In 12 games with Foles, including the playoffs, Jeffery caught 45 of 62 passes (72.6%) for 732 yards (11.8 yards per target) and five touchdowns. On throws of 20-plus yards, he caught 8 of 17 (47.1%) for 281 yards (16.5 yards per) and two touchdowns.

In November of 2018, there was an ESPN report that cited an anonymous Eagles player questioning the offense’s “over-targeting of Zach Ertz.” While the Pro Bowl tight end was seeing more passes, he was catching a higher percentage than he had previously in his career.

Some had then noted Jeffery’s prior interactions with the ESPN reporter, but his alleged involvement came to a head the following October when the same reporter had more anonymously sourced quotes criticizing the Eagles.

The first report cited an Eagles player as saying that Roseman had “dropped the ball” by not trading for cornerback Jalen Ramsey. A day later, there was another report, this time from an “Eagles source,” questioning the offense and Wentz’s supposed forcing of throws downfield.

Jeffery, aware at the time that he was potential trade bait, denied that he was behind the quotes. He was later identified as the source, however, by a 94.1-WIP host, who also happens to be the Eagles’ sideline reporter. The report has to yet to be confirmed by another outlet, but many players and team officials believe him to be the source.

Shortly after the report, a prominent player on offense confronted Jeffery, according to sources close to the situation. But his relationship with Wentz and most of his teammates, for the most part, remained status quo through the end of the season.

Doug Pederson and Jeffery maintained a close bond even though the receiver’s mounting health woes – he would miss nearly four of the first 11 games last season with calf and ankle injuries – and lost step hindered the Eagles coach’s offense.

Pederson continued to feature Jeffery prominently and he would catch 9 of 16 passes for 137 yards and a touchdown against the Dolphins on Dec. 1. But his season would end a week later.

In February, there was a report from The Athletic that Jeffery would welcome a trade. His agent, Tory Dandy, responded on Twitter that his client “loves being in the city of Philly and playing for the Eagles.” That tweet has since been deleted.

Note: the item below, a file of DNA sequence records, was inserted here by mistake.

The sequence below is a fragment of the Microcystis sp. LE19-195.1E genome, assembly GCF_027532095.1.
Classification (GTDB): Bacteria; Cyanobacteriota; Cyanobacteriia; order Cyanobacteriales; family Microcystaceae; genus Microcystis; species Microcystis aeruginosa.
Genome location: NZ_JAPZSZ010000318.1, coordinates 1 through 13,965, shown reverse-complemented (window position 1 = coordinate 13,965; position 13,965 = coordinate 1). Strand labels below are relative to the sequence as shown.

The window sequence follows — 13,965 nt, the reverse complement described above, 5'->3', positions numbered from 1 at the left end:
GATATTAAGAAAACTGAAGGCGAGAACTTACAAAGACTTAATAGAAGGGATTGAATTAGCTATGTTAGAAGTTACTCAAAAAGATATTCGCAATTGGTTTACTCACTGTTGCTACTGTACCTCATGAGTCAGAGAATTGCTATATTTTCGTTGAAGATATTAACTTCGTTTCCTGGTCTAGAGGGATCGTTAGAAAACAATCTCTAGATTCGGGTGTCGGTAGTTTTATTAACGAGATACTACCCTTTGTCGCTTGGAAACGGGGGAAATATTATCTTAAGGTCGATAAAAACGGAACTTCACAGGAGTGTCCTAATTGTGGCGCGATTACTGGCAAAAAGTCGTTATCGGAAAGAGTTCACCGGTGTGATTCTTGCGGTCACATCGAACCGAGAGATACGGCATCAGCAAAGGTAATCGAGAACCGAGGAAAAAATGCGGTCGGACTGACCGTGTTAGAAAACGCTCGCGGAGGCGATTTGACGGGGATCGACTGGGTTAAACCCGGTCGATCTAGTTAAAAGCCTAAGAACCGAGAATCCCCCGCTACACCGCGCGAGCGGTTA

Dandy didn’t respond to requests for comment. Jeffery hasn’t spoken with reporters since after the Bears game on Nov. 3.

Roseman wasn’t asked to clarify what he meant by Jeffery being the “elephant in the room.” Was he acknowledging the allegations levied against the receiver, or was he referring to his potential impact on the coming season?

It wouldn’t be in Roseman’s best interest to publicly suggest that Jeffery wasn’t in the team’s plans for 2020. The Eagles already have unknowns at the position: Will DeSean Jackson return to form following a season lost to a core muscle injury? Will J.J. Arcega-Whiteside make a prominent leap after a disappointing rookie season?

Will the Eagles do anything at receiver before the draft after watching DeAndre Hopkins and Stefon Diggs get traded and several free-agent options sign elsewhere? One thing seems certain: The Eagles will expend a high draft pick on a receiver later this month.

As for Jeffery’s future, his salary-cap hit alone could justify a return and the Eagles could gamble that he recaptures some of his old form. But there are conversely more reasons for a departure even if the bitter pill of an ill-advised contract will linger.